The workplace can often be a stressful environment, but when anger is thrown into the picture then the stress level becomes even greater. Having to deal with the anger or negative behavior of a co-worker can sometimes make you feel vulnerable and decrease your productivity, but there are positive ways in which you can handle these situations.

First of all, it’s important to understand the underlying reasons of a person’s anger or negative behavior and in this way you can take the first step in dealing with their anger in a constructive way. Understanding the underlying reasons of their behavior comes down to how it makes you feel.

Does it make you feel powerless?
His or her goal is to gain some sort of control over you. This is often because the person is insecure or has feelings of inadequacy. The need for control is very important to a person who feels this way and negative behavior is one of those ways in which they can do this.

Does it make you feel annoyed?
Very simply, they want your attention. By angering you, they are seeking some sort of connection or bond.

Does it make you feel hurt or helpless?
They themselves feel inadequate or vulnerable and are doing a role reversal. By expressing anger either outright or in a passive aggressive way, they are protecting themselves.

Next, you need to work on ways to handle their anger, and a lot of this is done by identifying the situation and learning ways to strengthen your areas of vulnerability.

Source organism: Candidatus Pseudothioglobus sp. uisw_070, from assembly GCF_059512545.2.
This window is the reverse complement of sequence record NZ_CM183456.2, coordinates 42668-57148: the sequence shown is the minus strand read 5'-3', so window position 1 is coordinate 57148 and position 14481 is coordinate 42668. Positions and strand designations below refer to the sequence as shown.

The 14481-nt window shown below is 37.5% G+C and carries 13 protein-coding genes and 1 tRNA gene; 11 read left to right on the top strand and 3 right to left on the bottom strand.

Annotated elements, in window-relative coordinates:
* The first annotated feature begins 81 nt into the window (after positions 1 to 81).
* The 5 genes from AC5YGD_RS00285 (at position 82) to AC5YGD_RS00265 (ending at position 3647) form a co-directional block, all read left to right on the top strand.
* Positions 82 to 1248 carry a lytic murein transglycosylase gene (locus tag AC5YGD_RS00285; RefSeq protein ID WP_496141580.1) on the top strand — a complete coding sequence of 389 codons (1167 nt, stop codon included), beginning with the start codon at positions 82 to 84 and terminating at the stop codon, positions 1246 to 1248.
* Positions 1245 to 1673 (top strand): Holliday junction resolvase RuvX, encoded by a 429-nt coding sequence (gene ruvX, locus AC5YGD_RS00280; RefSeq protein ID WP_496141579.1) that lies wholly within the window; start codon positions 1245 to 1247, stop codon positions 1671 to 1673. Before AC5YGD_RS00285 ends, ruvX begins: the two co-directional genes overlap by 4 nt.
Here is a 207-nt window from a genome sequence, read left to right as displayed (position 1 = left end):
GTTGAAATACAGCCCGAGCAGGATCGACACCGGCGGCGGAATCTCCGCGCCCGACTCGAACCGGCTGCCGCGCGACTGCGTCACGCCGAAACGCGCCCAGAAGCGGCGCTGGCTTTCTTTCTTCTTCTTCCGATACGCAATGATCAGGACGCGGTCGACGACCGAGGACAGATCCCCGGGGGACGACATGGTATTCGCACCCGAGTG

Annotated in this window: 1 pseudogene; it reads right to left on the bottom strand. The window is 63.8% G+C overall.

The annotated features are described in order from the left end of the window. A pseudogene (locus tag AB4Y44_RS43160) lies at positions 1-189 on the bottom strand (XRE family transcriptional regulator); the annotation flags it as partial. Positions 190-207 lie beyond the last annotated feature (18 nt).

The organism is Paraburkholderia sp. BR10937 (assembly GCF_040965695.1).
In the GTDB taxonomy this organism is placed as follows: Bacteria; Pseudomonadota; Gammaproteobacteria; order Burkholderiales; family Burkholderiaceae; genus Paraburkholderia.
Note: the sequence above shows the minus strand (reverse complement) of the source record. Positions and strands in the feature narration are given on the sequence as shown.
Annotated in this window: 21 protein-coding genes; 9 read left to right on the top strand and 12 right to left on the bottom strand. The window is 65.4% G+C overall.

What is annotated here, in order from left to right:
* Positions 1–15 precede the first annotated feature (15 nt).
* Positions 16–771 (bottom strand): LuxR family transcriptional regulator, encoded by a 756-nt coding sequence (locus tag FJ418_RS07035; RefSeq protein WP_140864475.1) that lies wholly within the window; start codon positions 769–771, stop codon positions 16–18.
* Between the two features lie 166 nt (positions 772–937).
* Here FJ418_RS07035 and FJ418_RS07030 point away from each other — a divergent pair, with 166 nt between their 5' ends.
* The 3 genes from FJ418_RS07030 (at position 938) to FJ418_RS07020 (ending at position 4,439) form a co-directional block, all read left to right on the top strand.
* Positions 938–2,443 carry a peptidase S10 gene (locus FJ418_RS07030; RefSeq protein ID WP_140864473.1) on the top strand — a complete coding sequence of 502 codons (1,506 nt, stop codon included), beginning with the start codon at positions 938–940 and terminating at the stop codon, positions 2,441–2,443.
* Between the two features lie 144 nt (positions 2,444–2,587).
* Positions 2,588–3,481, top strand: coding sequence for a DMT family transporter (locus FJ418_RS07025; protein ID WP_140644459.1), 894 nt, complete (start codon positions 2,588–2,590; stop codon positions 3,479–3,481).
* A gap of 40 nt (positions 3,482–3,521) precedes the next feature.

This is how it can be done:

Detach yourself from the situation by seeing their behavior for what it really is, whether it’s a way to manipulate, to get your attention or a way in which they are venting their frustrations.

Remind yourself not to take their anger personally. This can take practice, but by giving yourself these reminders you will feel less vulnerable and better able to handle each situation.

Listen to what they are saying to you without becoming caught up in it. Validate their anger by saying “I can see that you are really upset right now”, or “I’d feel the same way if I were you”. This can often diffuse the situation and let the person know that they are being treated with respect.

Give the person a choice. Let them know that you are perfectly will to talk about what’s angering them once they have cooled off and are behaving in a more respectful way.

Ask the person what it is that they want, or what remedy they are seeking with their anger. By drawing them into problem solving and more levelheaded thinking, the anger can often be diffused.

Set firm boundaries for yourself. Let the person know when they have crossed the line but do this in a non-confrontational way. Be calm and remember again to detach yourself from their anger and not take it personally. If the person becomes abusive in any way, report it immediately to your supervisor.

By learning to disengage from the anger of a co-worker, setting boundaries and building effective communication skills you can have less stress in your work environment and be a more productive person.

By Elizabeth Farrell

Anger Management Classes available 7 days a week in Houston, Texas.

Gregory A. Kyles, M.A., LPC, CEAP, CAMF
Director, Anger Management Institute of Texas
Diplomate, President of Texas Chapter
American Association of Anger Management Providers

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